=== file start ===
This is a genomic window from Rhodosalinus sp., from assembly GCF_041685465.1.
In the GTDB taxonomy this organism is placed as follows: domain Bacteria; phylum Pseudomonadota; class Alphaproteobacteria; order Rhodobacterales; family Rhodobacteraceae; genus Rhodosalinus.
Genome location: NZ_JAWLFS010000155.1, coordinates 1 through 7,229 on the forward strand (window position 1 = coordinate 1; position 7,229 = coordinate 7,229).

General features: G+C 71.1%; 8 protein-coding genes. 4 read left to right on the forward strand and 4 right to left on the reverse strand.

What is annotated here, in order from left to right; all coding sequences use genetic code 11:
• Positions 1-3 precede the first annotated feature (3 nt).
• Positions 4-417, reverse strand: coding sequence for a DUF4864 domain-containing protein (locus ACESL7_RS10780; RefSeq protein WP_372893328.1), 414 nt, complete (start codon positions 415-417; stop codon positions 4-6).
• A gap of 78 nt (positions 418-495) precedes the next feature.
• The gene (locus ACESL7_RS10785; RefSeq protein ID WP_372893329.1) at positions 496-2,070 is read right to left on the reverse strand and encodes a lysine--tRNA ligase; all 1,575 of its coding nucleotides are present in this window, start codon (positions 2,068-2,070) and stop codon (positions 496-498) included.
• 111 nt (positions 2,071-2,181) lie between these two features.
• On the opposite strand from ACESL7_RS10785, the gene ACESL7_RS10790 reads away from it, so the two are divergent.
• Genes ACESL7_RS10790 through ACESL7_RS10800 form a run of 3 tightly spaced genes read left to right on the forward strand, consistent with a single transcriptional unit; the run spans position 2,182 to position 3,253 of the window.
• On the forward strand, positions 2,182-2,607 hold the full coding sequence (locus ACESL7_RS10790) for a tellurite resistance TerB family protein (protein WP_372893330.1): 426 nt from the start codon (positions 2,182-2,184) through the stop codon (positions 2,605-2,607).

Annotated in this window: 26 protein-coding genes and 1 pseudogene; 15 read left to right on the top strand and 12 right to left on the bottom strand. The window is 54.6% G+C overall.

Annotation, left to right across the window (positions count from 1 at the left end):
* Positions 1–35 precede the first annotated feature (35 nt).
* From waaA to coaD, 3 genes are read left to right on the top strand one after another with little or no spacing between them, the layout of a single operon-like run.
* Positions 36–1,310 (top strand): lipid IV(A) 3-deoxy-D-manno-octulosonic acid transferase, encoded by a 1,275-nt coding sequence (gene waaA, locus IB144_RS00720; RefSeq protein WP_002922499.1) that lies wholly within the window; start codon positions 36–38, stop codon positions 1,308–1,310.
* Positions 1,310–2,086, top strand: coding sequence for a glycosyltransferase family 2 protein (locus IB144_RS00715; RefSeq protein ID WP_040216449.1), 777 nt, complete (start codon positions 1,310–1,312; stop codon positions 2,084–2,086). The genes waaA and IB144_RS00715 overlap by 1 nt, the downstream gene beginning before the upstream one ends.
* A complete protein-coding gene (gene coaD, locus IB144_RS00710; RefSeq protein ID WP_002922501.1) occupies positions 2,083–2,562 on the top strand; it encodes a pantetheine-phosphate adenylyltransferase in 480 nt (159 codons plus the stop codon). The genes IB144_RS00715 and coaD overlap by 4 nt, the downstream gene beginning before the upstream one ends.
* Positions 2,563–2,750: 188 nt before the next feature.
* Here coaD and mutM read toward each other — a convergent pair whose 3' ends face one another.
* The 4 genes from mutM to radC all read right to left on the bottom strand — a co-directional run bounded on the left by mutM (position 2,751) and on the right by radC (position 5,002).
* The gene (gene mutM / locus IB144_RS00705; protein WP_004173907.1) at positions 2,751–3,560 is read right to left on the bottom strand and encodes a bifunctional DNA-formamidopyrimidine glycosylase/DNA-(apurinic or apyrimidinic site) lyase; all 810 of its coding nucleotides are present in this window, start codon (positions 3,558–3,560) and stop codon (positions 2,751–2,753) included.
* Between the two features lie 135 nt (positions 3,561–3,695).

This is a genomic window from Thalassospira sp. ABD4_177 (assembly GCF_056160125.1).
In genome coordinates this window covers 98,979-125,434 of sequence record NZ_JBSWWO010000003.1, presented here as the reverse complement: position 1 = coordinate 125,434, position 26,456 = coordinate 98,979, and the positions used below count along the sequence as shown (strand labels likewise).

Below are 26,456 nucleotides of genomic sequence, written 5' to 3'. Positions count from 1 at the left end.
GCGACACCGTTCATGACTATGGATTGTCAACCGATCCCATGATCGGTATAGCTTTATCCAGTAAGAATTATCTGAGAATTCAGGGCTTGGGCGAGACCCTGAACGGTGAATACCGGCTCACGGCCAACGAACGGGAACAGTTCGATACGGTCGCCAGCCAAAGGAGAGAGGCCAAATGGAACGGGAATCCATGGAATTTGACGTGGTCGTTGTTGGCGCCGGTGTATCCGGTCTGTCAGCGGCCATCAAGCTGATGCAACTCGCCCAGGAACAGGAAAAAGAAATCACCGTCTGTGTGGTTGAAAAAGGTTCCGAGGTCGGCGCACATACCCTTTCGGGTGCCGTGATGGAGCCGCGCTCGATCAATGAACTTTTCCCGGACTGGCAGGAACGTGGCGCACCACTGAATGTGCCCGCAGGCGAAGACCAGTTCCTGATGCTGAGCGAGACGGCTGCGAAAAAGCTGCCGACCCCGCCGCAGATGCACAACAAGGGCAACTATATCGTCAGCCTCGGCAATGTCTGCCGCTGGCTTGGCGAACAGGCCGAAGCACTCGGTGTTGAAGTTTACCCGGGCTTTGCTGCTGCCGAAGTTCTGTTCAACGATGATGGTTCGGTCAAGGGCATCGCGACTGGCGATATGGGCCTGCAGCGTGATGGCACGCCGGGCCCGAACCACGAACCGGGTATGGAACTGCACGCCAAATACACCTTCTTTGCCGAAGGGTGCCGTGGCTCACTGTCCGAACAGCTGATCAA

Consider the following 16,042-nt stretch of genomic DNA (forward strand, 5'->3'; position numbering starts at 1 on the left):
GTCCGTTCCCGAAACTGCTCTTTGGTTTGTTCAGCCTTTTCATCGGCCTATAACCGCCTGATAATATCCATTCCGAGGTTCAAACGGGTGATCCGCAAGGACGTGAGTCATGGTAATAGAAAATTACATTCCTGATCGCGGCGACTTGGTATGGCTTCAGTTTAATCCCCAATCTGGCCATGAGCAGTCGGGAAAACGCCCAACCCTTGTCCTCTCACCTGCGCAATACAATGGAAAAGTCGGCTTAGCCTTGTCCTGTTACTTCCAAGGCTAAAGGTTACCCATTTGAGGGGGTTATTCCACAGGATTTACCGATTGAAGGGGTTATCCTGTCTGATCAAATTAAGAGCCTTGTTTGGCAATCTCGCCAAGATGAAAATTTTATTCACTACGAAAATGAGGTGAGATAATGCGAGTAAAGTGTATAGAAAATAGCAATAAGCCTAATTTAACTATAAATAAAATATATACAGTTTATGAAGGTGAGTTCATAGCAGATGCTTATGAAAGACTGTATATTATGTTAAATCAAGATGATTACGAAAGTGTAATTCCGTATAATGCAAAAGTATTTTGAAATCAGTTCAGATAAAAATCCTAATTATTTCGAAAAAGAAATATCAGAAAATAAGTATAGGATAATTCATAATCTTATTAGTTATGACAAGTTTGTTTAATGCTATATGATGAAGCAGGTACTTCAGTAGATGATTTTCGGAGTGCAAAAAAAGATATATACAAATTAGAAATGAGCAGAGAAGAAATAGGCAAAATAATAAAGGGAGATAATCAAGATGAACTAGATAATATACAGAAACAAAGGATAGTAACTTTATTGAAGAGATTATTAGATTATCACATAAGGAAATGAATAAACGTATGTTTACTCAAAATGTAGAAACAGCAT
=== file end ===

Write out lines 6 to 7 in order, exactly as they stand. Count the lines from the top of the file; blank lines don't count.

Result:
• Positions 1-3 precede the first annotated feature (3 nt).
• Positions 4-417, reverse strand: coding sequence for a DUF4864 domain-containing protein (locus ACESL7_RS10780; RefSeq protein WP_372893328.1), 414 nt, complete (start codon positions 415-417; stop codon positions 4-6).